WONDERFUL LOVE MAGNET by THE SEEDS: FOUR SELECTIONS. (Noise/experimental music.)
I was worried that the baby would pull the coffin down on top of her. Right off of the catafalque. Did you know I learned that word from reading about Lincoln's prophetic dream?
Two couches were adjacent to eachother. I don't know, they might have smelled curiously of corpses. The place was a little, dark, out of the way spot, possibly situated at the end of a dead end road, in some pissant burg all you see is cornfields going in and coming out.
She lay down on the couch. I tell her, I'm afraid that kid is gonna pull that damn box down on top of her. Then, it will be all over for us. Disgraced, as it were , before the family even arrives for the funeral.
Inside the box a relative of whatever stripe has been situated in rough, mannequin-like repose...but maybe someone has sawed off the ends of his feet, because he looks as if he has been shrunk down to accomadate a toy coffin. The face is straight from some silent era moviestar magazine, and the collar is an anachronistic stiff, detachable affair. The hair is white. I look down at the body. The face looks vaguely familiar.
The baby, a mewling, caterwauling little shitbag that moves with the herky-jerky comic speed of a cinematic fastforward, rushes into the gloom in back of the place. Toward a staircase that spirals upward, from the gloom and darkness into the darkness and black. I pick the baby up, smell the miasmic whiff of bowel evacuation, carry the baby back into the front parlor or viewing room, tell her, She smells. I bet she's messed her diapers.
Well, obviously, is the reply I get.
People start milling in after a jump cut. An obese cousin, whose relative is surely the man lying in the abbreviated box up front, has brought a special portrait done entirely in colored thumbtacks. I do a double take. It looks, after a moment of visual adjustment, as if it should be hanging on the wall of a Chinese eatery.
She turns her ample backside to me, pulls out a laptop computer, begins to play a game thta looks like it was ripped from an Atari home console in 1986. Like little digital cats situated against blocks or squares. I make that everyone grieves in their own way, dig, but, looking at the crowd shuffling around the periphery of the viewing room, I note the strangeness of this shuffling, maddening, idiot throng, and the cousin pipes up, "Have you ever heard of these strange cults?"
"Yes. No. Not horses. Cults. Like, cults of worshippers..."
I have no idea, but I nod in acquiescence.
"They worship," she begins, her puffy white face looking askance at me, not wanting to take her eyes off of the Atari video game cat-tac-toe, "...monsters, demons...but the ones they worship are imaginary."
My mind, for some reason, flies South to the image of a Texas town, circa 1845 or thereabouts, and a dusty, bedraggled man walking toward his destiny, gun drawn, slitted eyes scanning the wind-blown streets as tumbleweed and tumuli blow across his path in the distance. Hidden, he knows (I know) in some abandoned saloon, where the walls have been painted streaks of coyote blood, is a mad group, a forbidden church of worshippers, whose sacred, bloody rites are intoned by a malefic priest, disguised and wearing the headdress of a slaughtered goat, lifting his pale arms skyward, ceiling ward, over a bubble, bubble, toil and trouble cauldron of ginny bits of kidney and eggs what bled when they were cracked open. His robes are yellow.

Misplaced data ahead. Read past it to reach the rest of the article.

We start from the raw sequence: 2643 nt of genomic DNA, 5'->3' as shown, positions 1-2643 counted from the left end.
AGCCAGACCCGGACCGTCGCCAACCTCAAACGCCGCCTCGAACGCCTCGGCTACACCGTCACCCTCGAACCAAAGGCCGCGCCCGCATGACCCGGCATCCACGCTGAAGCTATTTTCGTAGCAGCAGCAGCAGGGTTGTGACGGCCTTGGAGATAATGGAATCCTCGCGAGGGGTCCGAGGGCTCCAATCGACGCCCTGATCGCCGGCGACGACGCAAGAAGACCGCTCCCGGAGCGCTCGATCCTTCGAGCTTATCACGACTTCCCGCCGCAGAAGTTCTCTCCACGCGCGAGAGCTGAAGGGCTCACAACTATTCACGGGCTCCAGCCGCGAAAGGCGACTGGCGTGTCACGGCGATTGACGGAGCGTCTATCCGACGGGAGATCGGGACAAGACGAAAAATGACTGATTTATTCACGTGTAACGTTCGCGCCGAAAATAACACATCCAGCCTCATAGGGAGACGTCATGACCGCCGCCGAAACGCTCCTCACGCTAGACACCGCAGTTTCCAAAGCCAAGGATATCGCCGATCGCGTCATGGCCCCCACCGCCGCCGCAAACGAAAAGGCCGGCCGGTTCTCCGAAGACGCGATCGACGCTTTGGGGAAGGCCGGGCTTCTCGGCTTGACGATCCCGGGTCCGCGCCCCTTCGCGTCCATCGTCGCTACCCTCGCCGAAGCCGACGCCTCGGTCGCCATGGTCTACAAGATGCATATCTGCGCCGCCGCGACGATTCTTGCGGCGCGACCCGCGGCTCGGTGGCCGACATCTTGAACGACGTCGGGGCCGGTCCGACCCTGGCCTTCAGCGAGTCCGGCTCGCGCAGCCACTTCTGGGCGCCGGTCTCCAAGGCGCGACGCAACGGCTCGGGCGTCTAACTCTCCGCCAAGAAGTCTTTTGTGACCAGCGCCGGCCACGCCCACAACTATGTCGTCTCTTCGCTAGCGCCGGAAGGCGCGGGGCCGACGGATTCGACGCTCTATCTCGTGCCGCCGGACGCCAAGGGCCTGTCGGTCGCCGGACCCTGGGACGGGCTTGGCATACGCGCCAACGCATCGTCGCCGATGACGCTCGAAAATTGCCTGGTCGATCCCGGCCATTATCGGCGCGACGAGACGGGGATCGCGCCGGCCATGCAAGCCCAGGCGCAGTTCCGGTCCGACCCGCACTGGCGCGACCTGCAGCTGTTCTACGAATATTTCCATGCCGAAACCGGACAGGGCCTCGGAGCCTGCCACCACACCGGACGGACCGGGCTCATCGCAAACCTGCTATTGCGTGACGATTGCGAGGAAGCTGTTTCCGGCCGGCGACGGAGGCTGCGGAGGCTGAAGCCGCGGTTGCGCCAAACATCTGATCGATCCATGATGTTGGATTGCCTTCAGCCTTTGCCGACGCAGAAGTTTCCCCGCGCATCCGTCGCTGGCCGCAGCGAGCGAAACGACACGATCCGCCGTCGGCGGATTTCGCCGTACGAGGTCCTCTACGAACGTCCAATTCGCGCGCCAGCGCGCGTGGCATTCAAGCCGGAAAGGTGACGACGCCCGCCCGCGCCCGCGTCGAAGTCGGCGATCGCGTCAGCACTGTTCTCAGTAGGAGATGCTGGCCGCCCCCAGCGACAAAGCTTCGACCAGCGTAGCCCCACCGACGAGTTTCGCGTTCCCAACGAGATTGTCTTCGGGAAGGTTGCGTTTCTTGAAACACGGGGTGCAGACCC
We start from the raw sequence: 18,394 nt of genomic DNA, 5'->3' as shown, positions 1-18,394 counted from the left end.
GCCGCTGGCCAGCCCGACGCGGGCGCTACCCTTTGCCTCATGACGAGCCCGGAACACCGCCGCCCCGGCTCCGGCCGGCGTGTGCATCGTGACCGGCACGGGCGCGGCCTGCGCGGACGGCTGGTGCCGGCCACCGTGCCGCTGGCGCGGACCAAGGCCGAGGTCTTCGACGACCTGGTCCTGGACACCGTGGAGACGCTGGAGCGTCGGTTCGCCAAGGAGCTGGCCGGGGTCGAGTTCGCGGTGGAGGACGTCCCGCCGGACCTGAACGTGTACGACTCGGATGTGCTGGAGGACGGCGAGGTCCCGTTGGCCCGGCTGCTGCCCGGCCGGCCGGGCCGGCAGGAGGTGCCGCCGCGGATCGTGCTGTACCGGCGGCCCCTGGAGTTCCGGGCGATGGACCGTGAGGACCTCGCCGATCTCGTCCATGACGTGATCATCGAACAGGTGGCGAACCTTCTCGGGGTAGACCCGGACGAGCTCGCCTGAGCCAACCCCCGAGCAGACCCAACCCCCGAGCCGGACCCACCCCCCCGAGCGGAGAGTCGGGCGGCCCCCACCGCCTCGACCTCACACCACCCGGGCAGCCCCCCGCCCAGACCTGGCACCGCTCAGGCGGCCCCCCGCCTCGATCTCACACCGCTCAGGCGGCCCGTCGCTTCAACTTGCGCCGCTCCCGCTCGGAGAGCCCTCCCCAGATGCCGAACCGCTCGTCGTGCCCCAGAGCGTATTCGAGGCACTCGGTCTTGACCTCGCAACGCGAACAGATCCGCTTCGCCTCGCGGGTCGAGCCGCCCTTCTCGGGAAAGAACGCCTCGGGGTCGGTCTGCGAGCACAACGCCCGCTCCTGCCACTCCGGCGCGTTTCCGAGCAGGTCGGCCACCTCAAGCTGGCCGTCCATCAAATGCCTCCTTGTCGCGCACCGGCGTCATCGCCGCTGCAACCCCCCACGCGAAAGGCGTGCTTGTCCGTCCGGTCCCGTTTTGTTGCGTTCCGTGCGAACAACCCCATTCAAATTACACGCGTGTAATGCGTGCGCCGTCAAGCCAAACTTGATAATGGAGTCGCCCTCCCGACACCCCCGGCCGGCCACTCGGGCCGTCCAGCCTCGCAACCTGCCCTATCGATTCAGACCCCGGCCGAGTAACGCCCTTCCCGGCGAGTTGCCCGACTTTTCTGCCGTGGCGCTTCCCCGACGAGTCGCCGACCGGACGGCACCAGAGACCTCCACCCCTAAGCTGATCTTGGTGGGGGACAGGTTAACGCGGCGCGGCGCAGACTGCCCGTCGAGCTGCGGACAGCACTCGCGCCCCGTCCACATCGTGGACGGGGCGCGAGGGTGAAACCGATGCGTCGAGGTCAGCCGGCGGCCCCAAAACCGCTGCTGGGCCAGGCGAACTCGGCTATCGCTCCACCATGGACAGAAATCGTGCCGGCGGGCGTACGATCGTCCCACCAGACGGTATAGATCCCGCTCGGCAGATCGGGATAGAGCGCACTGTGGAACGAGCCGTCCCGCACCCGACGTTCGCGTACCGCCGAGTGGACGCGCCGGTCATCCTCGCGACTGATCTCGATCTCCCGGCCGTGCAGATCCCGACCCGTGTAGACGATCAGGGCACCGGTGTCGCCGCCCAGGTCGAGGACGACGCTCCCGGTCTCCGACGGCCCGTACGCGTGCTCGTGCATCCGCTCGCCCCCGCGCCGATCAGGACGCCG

Above, Aldebarran spreads her whorish array, as vast, inscrutable alien intelligences watch their mournful offspring caterwaul and crawl across the rocky surface below. All is.
"Anton La Vey had a book called The Satanic Rituals. In it, there is an 'Invocation to Dracula', a fictional character, of course, as well as a 'Call to Cthulu '. Fictional monster or deity numero two-o. I should be surprised at such things?"
A woman with a knapsack comes up to me smiling, Evidently she has been overhearing us conveniently. She pulls out a dusty, heavy volume, looks to be seventy years old. On the cover it says sometimg something "...South of Sarnath." I think. H.P. Lovecraft, again.
There is a screech outside, the general burning rubber squeal of tires and the projection of gravel through space and possibly through nanoseconds of time. I rush out front to find some maniac has spilled out of his car.
His car has, very nearly, Tboned another car in the gravel-fileld lot out front. More mourners.
"I tell you," says the man, "Stalin was worse. Far, far worse..."
Murder is murder, I guess. I go back into the funeral parlor viewing room. Inside, it's still dark. But, not nearly so dark as before.
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